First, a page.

Speak up, even if it creates conflict: It’s good for business

“Speak the truth, even if your voice shakes.”

It’s good for you and it’s good for the organization.

How many of us sit in meetings, disagree with a decision and don’t speak up?

What happens when you leave the room?

Do you get right to work on the assignments you’ve been given, despite your disagreement with them? Probably not.

Do you put those assignments last on your to-do list and deal with them another day?

Or do you air your grievances over lunch with co-workers?

It is more likely that you take the latter two actions: delay and complain. After all, how could you be motivated to work on something that you don’t necessarily agree with?

And even when you begin to work on these items, is your effort as great as if you agreed with the original decision? Likely, the answer is no.

Unfortunately, remaining quiet occurs quite frequently in the workplace.

Whether it be not to prolong the meeting or to not ruffle feathers, many people do not like to create conflict in meetings. However, the end result translates directly to your organization’s bottom line.


In The New York Times’ best seller “Crucial Conversations,” the authors describe an incident in which a woman went into surgery for a tonsillectomy and, instead, part of her foot was removed. It’s an unimaginable mistake.

The authors say that up to seven staff members were in that room, wondered why the surgeon was working on the foot and yet did not speak up. These health care professionals were afraid to speak up.

While consequences of not speaking up may not be this tragic in other types of businesses, the story still paints a stark picture.

“In every instance where bosses are smart, highly paid, confident and outspoken (i.e., most of the world), people tend to hold back their opinions rather than risk angering someone in a position of power,” the authors write.


A Forbes article this year said 67 percent of today’s workforce is disengaged. The State of the Global Workforce Report noted that nearly $7 trillion of revenue is lost annually because of productivity issues from nonengaged employees.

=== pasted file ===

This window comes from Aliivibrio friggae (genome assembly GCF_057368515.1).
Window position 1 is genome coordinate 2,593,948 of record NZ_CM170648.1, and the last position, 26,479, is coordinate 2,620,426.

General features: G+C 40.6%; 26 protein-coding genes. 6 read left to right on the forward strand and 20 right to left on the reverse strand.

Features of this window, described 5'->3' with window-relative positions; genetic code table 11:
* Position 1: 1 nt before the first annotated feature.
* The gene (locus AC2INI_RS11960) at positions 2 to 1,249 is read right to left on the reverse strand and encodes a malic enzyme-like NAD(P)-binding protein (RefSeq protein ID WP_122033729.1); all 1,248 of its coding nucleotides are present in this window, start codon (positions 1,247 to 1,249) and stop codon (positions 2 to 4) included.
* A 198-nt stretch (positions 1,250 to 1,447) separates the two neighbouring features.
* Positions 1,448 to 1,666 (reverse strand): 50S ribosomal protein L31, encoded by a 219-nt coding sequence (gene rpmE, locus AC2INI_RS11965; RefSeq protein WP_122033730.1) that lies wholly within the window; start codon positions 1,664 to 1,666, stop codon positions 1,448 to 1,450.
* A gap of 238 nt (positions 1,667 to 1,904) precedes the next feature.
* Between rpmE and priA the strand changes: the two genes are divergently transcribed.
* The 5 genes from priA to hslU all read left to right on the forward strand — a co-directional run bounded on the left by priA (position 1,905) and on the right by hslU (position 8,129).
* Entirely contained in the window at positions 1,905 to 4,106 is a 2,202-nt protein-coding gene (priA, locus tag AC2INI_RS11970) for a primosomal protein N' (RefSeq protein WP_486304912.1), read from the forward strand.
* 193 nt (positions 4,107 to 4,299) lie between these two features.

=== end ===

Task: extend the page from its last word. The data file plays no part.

So, what would happen if we made a commitment to speaking up – even if it were uncomfortable?

If this were to occur, every person would be heard. Every option would be heard.

The team could examine and debate every solution to the problem. Team members would be more committed to decisions made and be more engaged in their work. The amount of lost revenue would dramatically decrease.


This sounds great, but getting there is another matter.

To begin, there is a right way and a wrong way to speak up. It is extremely important that we do so appropriately. And here’s how:

< Keep it safe

Discussions with various differing opinions can become tense. It is important that team members commit to respectful dialogue.

Agree upon a certain phrase to use when you want to begin this type of dialogue, cueing to your team that you are attempting to be vulnerable with them. For example, “I’d like to have some courageous dialogue …”

< Get all ideas on the table

No matter how far-stretched or silly something may seem, talk about it as a serious option. By logically discussing all potential solutions, team members eventually will understand why the final decision is the best solution – which will increase their commitment to it.

Spending this time up front will save time on the back end by preventing team members from dragging their feet on responsibilities.

< Keep each other accountable

Once a decision is made and the team leaves the room, there should be no complaining about that decision.

If a teammates does so, hold him or her accountable: “Jess, I hear what you’re saying about our action plan, but this really should have been brought up at the meeting. The entire team should be able to weigh in on these thoughts.”


So, the next time you’re in a meeting and don’t like where it is headed, gather your confidence and choose to speak up – even if your voice shakes.

You and your teammates will benefit from engagement in your work, and the organization ultimately will benefit with bottom line results.

< Beginning in September, Cheyenne Bennett will hold a leadership development program titled Leadership Lab 20/20, focusing on the six modes of leadership excellence: know thyself, know others, communication, leadership, high-performance teams and culture. Key components include those of StrengthsFinder, Kilmann Conflict Modes, Patrick Lencioni, James Kouzes and Barry Posner, among others. Leadership teams and emerging leaders are invited. For information, contact Bennett at cbennett@compasspt.com.

Cheyenne Bennett is a leadership and talent coach at Compass Point Consulting LLC in Hanover Township, Northampton County, which provides growth and transition consulting to family businesses. She is a certified coach with DiSC and is experienced with Myers-Briggs and Gallup StrengthsFinder. She can be reached at 610-336-0514 or cbennett@compasspt.com.

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